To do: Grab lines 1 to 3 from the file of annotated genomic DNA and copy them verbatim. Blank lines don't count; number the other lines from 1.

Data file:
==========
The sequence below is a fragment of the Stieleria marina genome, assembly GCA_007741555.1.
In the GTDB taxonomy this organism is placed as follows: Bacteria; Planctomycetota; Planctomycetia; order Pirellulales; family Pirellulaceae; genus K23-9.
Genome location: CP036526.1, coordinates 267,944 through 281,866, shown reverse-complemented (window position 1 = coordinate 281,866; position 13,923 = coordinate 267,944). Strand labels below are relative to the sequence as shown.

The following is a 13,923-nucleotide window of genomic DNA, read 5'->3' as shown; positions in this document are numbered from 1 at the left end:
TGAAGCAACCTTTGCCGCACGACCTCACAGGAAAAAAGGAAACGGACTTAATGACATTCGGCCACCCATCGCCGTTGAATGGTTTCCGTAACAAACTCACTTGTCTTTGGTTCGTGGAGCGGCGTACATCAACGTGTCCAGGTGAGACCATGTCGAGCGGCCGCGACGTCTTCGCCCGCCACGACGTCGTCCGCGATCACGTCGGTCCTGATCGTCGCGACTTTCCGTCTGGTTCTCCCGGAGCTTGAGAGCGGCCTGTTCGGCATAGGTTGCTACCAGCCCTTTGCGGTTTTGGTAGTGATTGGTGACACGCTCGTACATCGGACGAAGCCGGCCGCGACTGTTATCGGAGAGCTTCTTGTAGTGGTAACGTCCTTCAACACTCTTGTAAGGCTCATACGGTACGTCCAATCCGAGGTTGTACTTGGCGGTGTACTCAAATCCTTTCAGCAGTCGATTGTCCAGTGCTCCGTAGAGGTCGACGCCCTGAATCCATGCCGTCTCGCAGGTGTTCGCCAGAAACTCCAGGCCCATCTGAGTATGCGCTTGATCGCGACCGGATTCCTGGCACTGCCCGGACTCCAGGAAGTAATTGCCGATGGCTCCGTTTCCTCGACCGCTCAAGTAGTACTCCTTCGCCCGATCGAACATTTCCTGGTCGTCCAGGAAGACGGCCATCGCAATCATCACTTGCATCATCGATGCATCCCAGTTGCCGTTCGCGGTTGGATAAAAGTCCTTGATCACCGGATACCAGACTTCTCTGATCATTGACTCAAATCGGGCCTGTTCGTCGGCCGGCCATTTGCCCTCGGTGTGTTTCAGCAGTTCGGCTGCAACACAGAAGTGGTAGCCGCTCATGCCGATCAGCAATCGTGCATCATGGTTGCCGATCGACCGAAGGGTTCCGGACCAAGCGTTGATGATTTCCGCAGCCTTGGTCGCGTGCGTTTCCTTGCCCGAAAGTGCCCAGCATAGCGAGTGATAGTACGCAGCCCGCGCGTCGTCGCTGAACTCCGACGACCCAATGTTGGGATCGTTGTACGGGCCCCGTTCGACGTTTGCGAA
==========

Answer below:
The sequence below is a fragment of the Stieleria marina genome, assembly GCA_007741555.1.
In the GTDB taxonomy this organism is placed as follows: Bacteria; Planctomycetota; Planctomycetia; order Pirellulales; family Pirellulaceae; genus K23-9.
Genome location: CP036526.1, coordinates 267,944 through 281,866, shown reverse-complemented (window position 1 = coordinate 281,866; position 13,923 = coordinate 267,944). Strand labels below are relative to the sequence as shown.